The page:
Rice, whose 11 catches tied one Super Bowl record and whose 215 yards broke another, was voted the game's MVP. Coawards wouldn't have been a bad idea.
In the winning locker room, corner-back Eric Wright dumped a bucket of ice water on Niner owner Eddie DeBartolo. and tight end John Frank lifted DeBartolo off the ground in a bear hug and carried him 10 feet, bonking DeBartolo's head on defensive end Larry Roberts's locker. Even NFL commissioner Pete Rozelle was caught up in the euphoria: "Eddie DeBartolo, coach Bill Walsh, you and the great Cincinnati team gave us the finest of our 23 Super Bowls. I don't think there is any question about that."
You could feel the relief dripping off Rozelle's words. For two days early in the week Miami had been a very bad scene. On the night of Monday, Jan. 16, in the predominantly black section of Overtown, a policeman shot and killed a speeding black motorcyclist. Another black man, a passenger on the motorcycle, would die a day later from injuries suffered when the bike crashed. All hell broke loose in Overtown, and the next night the rioting spread to Liberty City, another black area (see page 9).
On the fringes of this madness stood the Super Bowl. The 49ers were billeted at the Miami Airport Hilton and Marina, a showy place eight miles from the rioting and at the end of a half-mile drive bordering a lagoon. Brightly plumed parrots greeted visitors at the door. But the Bengals, who were staying at the Omni International Hotel downtown, were only half a dozen blocks from Overtown. They could see the fires from their rooms. They were advised to stay indoors. "I feel like I'm being held hostage," said strength coach Kim Wood.
Super Bowl week, with its lush parties and endless interview sessions, had become a bad joke. "What's going on out there is life," said Cincinnati quarterback Boomer Esiason. "It makes you ask yourself, 'What does football really matter?' "
The inevitable question was asked: Was the NFL right in secluding its most glamorous representatives from the turmoil around them, or should the league have recruited some players to try to temper the violence through appearances and appeals? "It's no place for the NFL or its players," said Bengal guard Max Montoya. "It's a deeply rooted problem for the city, a lot deeper than football. I don't think you can throw an NFL blanket over it and try to calm it down. They don't know us. When you're talking about a life-and-death situation, an NFL badge isn't going to mean much."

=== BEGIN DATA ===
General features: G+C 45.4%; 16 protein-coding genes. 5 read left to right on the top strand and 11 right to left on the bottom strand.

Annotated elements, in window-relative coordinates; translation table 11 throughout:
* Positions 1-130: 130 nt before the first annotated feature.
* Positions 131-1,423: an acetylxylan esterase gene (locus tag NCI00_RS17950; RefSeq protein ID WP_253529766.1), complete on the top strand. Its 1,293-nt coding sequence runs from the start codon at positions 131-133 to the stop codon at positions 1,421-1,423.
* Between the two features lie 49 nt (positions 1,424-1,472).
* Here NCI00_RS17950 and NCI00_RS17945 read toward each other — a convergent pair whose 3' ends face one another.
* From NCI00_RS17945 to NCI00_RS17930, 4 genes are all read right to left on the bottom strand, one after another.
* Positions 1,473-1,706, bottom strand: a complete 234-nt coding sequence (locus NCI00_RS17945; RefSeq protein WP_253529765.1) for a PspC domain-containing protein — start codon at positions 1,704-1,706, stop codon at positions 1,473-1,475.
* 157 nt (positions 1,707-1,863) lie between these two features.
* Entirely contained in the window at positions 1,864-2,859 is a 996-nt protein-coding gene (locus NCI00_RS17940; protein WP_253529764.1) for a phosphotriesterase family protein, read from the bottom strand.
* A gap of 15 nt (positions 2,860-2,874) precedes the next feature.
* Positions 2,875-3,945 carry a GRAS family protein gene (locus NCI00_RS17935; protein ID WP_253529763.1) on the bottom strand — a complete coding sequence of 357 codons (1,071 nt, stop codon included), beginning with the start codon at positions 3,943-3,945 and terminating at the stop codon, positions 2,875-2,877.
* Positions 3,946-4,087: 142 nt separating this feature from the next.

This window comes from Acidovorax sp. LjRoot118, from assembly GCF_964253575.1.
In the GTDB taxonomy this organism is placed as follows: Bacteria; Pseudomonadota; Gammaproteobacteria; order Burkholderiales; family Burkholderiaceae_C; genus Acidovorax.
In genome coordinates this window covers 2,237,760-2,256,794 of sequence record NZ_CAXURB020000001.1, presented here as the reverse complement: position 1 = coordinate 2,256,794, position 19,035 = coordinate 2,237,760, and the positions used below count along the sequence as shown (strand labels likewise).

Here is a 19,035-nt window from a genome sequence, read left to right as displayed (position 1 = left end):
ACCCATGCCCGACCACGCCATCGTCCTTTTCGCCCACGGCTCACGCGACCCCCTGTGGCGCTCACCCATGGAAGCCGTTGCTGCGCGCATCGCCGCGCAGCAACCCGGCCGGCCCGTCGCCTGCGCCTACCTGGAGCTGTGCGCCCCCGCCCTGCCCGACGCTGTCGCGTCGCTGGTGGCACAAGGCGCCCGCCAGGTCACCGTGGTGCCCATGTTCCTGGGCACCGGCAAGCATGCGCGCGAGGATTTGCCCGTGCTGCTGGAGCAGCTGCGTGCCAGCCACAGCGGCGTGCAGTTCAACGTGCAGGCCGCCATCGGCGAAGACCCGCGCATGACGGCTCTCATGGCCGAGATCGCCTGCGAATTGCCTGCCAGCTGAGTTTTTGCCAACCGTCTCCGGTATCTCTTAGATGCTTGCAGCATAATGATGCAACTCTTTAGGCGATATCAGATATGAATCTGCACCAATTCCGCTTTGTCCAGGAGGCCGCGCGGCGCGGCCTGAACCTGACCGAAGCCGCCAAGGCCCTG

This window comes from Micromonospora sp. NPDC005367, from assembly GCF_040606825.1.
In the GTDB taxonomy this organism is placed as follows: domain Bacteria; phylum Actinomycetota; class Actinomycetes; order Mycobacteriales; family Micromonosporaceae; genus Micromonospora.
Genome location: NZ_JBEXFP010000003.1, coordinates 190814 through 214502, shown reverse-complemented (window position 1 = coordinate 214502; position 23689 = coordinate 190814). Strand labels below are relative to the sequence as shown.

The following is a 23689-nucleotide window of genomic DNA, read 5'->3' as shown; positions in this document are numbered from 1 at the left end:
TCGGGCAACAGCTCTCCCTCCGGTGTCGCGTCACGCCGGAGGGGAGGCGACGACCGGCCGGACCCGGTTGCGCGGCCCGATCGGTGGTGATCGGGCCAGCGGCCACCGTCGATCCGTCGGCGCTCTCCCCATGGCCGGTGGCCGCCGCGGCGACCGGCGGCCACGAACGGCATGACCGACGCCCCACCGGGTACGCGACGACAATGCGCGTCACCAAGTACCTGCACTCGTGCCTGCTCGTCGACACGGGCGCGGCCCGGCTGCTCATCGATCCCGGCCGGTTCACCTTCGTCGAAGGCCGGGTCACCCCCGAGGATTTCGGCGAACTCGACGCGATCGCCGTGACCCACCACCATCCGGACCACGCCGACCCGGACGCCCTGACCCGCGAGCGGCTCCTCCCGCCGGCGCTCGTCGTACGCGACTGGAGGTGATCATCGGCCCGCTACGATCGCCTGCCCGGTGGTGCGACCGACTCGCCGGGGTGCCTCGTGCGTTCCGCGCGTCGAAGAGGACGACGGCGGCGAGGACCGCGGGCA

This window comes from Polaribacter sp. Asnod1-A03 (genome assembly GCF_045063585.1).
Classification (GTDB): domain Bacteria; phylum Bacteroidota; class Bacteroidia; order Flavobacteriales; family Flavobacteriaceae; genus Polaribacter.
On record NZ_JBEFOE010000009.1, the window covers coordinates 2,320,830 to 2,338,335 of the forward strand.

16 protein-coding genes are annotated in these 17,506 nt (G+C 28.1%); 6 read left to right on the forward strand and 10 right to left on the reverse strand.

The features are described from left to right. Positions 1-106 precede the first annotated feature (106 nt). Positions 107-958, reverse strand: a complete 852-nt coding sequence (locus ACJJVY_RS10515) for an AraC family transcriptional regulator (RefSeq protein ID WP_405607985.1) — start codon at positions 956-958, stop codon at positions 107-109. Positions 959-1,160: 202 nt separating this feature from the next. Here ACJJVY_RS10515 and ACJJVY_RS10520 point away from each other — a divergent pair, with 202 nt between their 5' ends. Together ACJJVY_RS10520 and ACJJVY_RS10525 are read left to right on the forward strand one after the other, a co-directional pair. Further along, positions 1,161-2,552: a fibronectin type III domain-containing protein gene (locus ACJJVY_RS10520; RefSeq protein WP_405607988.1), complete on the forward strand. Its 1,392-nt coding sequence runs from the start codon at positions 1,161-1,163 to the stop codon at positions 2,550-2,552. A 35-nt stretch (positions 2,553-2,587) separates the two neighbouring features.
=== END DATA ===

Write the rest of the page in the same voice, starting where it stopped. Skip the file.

"Frankly I was waiting to be asked, and I would have welcomed the chance to do something to help," said Frank. "It just shows how skewed our values are, how much we isolate pro football. Every year, though, you see guys busted when the game is over for them, guys with no place to go. Yes, I'd have wanted to help. Maybe I was the wrong person for it, being white, but I know there are black guys on our team like Eric Wright and Keena Turner and Roger Craig who would have done something."
Someone asked Frank if it was really logical to expect players to tear themselves away from preparing for something that was, to them, the most significant event of the year, maybe of their careers, especially with coaches constantly hammering away about the need to maintain concentration.
"Maybe not toward the end of the week," Frank said, "but in the beginning it wouldn't have mattered."
Even the football aspects of the week had a downside—the lingering rumor that this would be Niner coach Bill Walsh's last game, the hints that league officials were planning to tone down? Cincy coach Sam Wyche's no-huddle offense and, finally, the Sunday morning announcement from the NFL that the Bengals' backup fullback, Stanley Wilson, a key man in their short-yardage offense, had been suspended from the game because of a drug violation (see page 9). The game started with two strikes against it, and it clearly would take a memorable evening to erase the negatives.